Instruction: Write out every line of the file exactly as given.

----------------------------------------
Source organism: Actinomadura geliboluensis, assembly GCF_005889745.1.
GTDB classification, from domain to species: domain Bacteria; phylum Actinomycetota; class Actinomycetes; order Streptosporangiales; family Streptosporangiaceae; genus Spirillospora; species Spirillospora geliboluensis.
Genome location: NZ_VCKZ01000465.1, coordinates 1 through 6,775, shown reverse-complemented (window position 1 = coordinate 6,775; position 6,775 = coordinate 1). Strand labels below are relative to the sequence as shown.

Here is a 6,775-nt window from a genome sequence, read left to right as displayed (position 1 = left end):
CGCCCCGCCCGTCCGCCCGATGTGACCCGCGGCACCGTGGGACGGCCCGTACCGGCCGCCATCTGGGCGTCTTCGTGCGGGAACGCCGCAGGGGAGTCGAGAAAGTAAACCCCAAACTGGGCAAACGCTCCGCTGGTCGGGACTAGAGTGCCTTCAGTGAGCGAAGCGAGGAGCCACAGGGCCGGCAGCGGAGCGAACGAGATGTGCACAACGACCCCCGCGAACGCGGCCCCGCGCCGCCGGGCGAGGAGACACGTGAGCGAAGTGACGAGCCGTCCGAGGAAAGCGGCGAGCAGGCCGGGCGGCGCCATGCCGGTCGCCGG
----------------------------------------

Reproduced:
Source organism: Actinomadura geliboluensis, assembly GCF_005889745.1.
GTDB classification, from domain to species: domain Bacteria; phylum Actinomycetota; class Actinomycetes; order Streptosporangiales; family Streptosporangiaceae; genus Spirillospora; species Spirillospora geliboluensis.
Genome location: NZ_VCKZ01000465.1, coordinates 1 through 6,775, shown reverse-complemented (window position 1 = coordinate 6,775; position 6,775 = coordinate 1). Strand labels below are relative to the sequence as shown.

Here is a 6,775-nt window from a genome sequence, read left to right as displayed (position 1 = left end):
CGCCCCGCCCGTCCGCCCGATGTGACCCGCGGCACCGTGGGACGGCCCGTACCGGCCGCCATCTGGGCGTCTTCGTGCGGGAACGCCGCAGGGGAGTCGAGAAAGTAAACCCCAAACTGGGCAAACGCTCCGCTGGTCGGGACTAGAGTGCCTTCAGTGAGCGAAGCGAGGAGCCACAGGGCCGGCAGCGGAGCGAACGAGATGTGCACAACGACCCCCGCGAACGCGGCCCCGCGCCGCCGGGCGAGGAGACACGTGAGCGAAGTGACGAGCCGTCCGAGGAAAGCGGCGAGCAGGCCGGGCGGCGCCATGCCGGTCGCCGG